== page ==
- John
  6. mdww thread starter macrumors newbie

    Jun 7, 2004
    this is all very useful, thank you guys. what a great site!!

    Reading around the forum, i guess there is a lot of debate over whether now is a good time to buy an imac.

    I'm a little worried now that I'm going to hand over the cash, and get a machine that will be more quickly outdated. I don't particularly want to wait any longer, but would waiting until the next updates make much of a difference to what we want to use the machine for? If waiting a few more months means getting a much better machine then maybe it's worth thinking about.....unless it won't make much difference for what we want to use it for.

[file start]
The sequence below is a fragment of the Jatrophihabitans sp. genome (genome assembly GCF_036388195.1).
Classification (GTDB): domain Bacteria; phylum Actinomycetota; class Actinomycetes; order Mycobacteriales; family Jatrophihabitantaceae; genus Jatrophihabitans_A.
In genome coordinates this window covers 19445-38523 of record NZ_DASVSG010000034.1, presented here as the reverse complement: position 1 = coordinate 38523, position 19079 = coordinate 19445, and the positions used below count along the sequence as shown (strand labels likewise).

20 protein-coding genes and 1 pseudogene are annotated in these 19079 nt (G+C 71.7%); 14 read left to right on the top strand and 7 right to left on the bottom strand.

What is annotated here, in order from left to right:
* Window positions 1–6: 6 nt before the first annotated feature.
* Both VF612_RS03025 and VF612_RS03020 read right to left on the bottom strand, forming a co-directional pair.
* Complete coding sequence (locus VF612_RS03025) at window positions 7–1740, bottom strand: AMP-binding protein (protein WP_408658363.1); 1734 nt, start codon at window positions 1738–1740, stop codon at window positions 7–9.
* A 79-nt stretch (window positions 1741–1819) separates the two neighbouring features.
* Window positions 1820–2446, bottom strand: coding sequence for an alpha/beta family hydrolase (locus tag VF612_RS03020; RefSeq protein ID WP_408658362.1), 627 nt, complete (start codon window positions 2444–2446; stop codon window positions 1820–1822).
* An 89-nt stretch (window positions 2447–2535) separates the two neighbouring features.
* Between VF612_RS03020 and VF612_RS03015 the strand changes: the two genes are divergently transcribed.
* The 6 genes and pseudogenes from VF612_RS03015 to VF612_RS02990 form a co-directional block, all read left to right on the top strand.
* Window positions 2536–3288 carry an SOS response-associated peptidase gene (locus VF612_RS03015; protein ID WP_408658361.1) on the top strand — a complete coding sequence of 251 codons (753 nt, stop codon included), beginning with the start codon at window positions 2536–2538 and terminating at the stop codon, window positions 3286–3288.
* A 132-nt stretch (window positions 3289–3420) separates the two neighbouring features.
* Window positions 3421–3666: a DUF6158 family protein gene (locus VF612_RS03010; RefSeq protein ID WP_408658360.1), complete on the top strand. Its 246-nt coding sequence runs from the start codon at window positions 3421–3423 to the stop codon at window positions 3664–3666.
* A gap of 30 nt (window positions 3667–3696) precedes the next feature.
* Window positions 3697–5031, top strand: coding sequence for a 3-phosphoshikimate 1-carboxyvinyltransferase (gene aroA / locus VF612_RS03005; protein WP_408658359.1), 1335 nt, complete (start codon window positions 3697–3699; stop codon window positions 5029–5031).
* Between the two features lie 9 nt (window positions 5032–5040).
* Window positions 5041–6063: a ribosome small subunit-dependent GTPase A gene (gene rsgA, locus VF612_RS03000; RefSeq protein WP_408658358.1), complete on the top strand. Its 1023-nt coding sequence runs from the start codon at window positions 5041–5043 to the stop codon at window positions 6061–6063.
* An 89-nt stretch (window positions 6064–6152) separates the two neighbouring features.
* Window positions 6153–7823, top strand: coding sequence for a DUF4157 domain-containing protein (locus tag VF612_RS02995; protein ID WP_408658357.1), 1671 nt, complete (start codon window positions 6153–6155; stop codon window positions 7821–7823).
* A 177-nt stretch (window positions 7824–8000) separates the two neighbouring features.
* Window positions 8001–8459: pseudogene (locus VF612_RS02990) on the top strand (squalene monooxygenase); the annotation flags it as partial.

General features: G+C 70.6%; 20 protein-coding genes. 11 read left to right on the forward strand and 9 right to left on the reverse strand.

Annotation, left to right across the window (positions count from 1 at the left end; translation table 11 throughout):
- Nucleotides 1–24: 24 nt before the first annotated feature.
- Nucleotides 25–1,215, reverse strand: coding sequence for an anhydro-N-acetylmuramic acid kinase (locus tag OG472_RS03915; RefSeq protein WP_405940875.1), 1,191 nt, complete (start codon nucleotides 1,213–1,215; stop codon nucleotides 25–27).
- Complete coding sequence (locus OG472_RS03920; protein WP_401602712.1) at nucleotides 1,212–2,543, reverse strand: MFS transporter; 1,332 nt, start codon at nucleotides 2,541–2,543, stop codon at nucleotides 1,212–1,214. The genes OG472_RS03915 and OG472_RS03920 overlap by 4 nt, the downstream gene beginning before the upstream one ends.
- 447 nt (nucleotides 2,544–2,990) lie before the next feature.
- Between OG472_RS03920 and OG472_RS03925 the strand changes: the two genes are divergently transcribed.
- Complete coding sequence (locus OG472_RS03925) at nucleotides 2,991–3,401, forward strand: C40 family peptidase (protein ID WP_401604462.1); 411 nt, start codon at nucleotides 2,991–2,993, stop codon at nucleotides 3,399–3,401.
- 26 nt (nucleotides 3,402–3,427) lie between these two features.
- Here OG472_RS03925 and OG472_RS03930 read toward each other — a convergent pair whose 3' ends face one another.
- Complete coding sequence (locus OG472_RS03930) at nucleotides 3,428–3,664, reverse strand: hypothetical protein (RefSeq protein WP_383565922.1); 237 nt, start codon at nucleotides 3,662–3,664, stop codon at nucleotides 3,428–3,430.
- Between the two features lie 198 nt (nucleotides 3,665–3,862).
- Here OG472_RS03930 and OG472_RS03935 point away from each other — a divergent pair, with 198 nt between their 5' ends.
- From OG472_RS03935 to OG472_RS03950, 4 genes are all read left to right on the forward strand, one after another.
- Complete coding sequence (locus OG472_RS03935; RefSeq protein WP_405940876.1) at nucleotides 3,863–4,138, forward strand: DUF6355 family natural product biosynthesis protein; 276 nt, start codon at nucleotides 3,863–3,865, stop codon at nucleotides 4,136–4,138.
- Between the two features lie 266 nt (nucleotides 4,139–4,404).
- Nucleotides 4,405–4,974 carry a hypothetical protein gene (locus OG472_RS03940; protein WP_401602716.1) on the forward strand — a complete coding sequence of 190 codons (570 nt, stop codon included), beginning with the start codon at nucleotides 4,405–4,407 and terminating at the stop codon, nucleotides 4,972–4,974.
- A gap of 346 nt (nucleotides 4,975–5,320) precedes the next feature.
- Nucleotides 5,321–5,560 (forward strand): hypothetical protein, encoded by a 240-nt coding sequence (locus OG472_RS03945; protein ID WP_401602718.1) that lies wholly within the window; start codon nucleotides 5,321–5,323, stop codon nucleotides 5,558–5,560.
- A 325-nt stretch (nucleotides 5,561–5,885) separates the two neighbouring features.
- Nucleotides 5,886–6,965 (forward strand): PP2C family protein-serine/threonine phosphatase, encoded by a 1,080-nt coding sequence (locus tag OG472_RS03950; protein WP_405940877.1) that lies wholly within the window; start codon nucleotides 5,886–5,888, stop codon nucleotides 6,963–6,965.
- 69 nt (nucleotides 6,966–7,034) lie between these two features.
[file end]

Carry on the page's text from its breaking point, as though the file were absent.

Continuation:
I know it's a tough call since i guess no one really knows what the next round of updates will consist of or when they well be. However, since I'm not in position to upgrade machines that frequently, i want to try and get something that will last a good amount of time for what we need.

    I know it's a novice question, so forgive me, but I'm new to all of this mac malarky!
  7. xcreet macrumors newbie

    Sep 15, 2008
    Melbourne, Victoria
    If you are still looking.... To be honest - my 3 year old iMac is still just fine working with 20-30 track songs in Logic with lots of FX. If you buy a a standard iMac (current model or referb) it should still be giving you great service for at LEAST 4 years. If you are doing video editing, it might be beneficial to get a dedicated GFX card.